I ran across this site (Immigrants to England from 1330-1550) while pursuing Gardners who roamed between London and Dorchester, in joint research with David T. Gardner. First, I was surprised by the records from so long ago. Then, the fact that these are now transcribed and available goes along the line of the expectation of more to come, in the future.
I ran across this book earlier. In some discussion on Quora, I see that the book has a wide audience within the American community of historians. It isn't so much referenced in the U.K.
Google has a copy in preview mode: Albion's Seed, David Hackett Fischer. We will be referencing the book from time to time. Fischer discusses four pathways that map from regions in England to areas of the U.S. Of course, These are generally described.
As the 400th comes up for the many cities of New England, we can also look at the 200th of the western expansion. That will be one focus for this blog and the related sites. Below, there are a couple of snaps from the book.
In general, genealogy and history are separate, but they do intertwine. We really ought not have one without the other. So, I expect to see historical accounts be a little more sensitive about what happened to families. For instance, one example would be a lone stone out on the western prairie. It is of a Mayflower descendant. Of course, the pioneer has a slew of other New England ancestors. However, one would think the GSM would want to know what happened to the offspring of their people. In fact, mixing history and genealogy can be problematic, as I have recently found. But, that is another story.
Now, those dealing with genealogy ought to be aware of historical trends, to boot. You see, your bit of data is considered anecdotal when compared to the larger picture. Yet, it is more than that. People are not abstractions. These two types of views will be having some interesting interplays. The NEHGS might be aware of a good balance. We shall see.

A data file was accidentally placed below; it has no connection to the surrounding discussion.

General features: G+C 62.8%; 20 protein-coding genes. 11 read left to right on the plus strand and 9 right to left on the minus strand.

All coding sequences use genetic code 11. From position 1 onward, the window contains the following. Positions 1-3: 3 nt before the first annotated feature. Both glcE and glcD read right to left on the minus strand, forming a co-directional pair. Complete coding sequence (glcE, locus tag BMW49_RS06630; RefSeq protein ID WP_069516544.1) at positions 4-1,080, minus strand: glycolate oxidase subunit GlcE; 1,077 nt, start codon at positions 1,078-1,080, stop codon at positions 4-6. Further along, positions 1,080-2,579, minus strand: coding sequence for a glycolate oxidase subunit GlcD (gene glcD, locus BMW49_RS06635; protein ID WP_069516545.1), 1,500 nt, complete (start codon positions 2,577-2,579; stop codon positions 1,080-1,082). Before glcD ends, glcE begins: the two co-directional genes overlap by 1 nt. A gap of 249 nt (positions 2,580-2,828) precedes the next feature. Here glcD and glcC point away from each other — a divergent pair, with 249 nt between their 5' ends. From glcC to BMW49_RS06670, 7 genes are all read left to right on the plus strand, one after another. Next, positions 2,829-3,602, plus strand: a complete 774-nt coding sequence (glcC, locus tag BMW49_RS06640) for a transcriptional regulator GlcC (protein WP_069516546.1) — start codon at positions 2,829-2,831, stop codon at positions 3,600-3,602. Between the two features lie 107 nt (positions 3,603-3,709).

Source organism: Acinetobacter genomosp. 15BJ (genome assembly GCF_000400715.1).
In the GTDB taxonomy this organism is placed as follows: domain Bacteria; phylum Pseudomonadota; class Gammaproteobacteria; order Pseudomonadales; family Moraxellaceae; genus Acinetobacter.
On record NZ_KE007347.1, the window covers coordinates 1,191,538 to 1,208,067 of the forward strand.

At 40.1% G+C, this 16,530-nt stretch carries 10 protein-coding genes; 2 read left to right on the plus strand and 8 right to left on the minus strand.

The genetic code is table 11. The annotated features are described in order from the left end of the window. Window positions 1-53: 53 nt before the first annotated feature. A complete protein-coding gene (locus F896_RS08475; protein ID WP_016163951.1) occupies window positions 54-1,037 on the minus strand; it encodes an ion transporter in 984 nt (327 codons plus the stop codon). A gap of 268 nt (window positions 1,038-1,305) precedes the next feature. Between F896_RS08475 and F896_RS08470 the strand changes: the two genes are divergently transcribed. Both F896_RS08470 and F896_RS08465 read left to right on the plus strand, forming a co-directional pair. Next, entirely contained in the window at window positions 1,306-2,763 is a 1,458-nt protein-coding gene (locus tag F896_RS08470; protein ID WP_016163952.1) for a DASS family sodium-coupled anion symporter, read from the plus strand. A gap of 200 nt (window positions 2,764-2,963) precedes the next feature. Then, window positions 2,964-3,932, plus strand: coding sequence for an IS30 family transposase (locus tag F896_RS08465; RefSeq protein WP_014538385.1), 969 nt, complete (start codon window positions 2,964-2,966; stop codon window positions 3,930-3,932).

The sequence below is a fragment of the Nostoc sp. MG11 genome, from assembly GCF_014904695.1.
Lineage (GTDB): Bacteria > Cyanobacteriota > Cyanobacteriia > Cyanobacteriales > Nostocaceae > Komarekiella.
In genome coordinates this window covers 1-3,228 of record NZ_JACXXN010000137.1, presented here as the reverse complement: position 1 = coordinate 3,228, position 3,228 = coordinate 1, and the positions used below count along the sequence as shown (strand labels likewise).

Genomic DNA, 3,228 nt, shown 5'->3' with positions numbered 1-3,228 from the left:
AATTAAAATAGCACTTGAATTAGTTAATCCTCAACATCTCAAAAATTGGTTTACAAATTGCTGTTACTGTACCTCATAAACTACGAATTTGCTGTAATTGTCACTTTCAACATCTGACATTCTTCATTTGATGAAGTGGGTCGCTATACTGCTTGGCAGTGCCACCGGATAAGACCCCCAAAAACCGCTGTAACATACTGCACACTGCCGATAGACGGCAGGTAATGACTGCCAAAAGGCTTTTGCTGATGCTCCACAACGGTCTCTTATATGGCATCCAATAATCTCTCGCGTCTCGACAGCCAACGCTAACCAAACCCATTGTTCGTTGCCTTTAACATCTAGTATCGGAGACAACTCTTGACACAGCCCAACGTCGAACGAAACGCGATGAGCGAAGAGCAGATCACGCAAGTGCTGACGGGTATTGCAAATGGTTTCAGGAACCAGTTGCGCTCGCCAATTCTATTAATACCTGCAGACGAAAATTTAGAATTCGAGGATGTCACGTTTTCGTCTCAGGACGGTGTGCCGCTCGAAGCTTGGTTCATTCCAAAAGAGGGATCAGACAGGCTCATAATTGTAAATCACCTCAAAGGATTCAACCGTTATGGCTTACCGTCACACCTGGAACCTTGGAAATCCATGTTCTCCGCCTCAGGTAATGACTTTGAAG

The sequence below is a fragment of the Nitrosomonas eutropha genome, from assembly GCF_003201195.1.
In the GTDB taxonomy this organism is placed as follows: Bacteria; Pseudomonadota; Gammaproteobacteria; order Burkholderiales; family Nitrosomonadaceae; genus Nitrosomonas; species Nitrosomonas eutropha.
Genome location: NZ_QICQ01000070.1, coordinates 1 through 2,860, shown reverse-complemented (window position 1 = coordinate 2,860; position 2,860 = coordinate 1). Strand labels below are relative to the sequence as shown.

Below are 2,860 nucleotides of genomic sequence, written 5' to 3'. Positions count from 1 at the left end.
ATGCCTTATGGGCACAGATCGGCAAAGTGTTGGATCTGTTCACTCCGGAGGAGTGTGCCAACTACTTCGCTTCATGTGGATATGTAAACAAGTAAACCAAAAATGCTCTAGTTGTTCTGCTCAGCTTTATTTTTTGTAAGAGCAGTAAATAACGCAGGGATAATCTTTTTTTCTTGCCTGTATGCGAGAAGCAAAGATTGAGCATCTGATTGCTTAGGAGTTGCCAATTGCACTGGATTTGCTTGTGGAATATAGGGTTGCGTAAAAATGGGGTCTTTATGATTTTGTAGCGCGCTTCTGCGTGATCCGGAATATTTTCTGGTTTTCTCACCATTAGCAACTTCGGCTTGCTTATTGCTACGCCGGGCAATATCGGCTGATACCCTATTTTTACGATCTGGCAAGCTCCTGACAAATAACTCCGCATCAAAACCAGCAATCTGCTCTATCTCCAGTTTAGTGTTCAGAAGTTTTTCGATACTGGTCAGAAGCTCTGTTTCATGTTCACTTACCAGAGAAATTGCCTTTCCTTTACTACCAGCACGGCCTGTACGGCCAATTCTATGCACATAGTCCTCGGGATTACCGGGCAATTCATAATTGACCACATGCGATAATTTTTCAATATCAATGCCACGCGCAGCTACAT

So, in Albion's Seed, Thomas is only mentioned peripherally along with Joseph, his son. That may be due to Joseph's relationship with the Downing's. Sir Christopher is mentioned, too, similarly. And, we are going to be diving deeply into that story as mentioned earlier.
So, this page goes over the time prior to the start of the major pathway events. Balch and Conant are mentioned. So, too, the Maverick family comes up. We will be filling in more there.
As it says, the early parties were doing reconnaissance. Nice. In case you might wonder with regard to what, this table explains the four pathways.
The earliest deals with New England. Then, we have Virginia. Finally, the Quakers are given some attention along with the back country folk.
Historical view from way up. Having just dealt with families from the north and the south that merged in Boone's areas (which is a wide swatch), I expect to be able to use this book for some analysis and discussion. And, there are other example works like this.
Remarks: Modified: 12/18/2016
12/18/2016 -- Article about the subject published in The Gardner Annals, Vol. III, No. 1.
The Gardner family built several mills. An early one, on South River in Salem, was built by Samuel and John, sons of Thomas and Margaret. The permission for the mill was granted in 1663 (pg 85, 1907 book of Dr. Frank).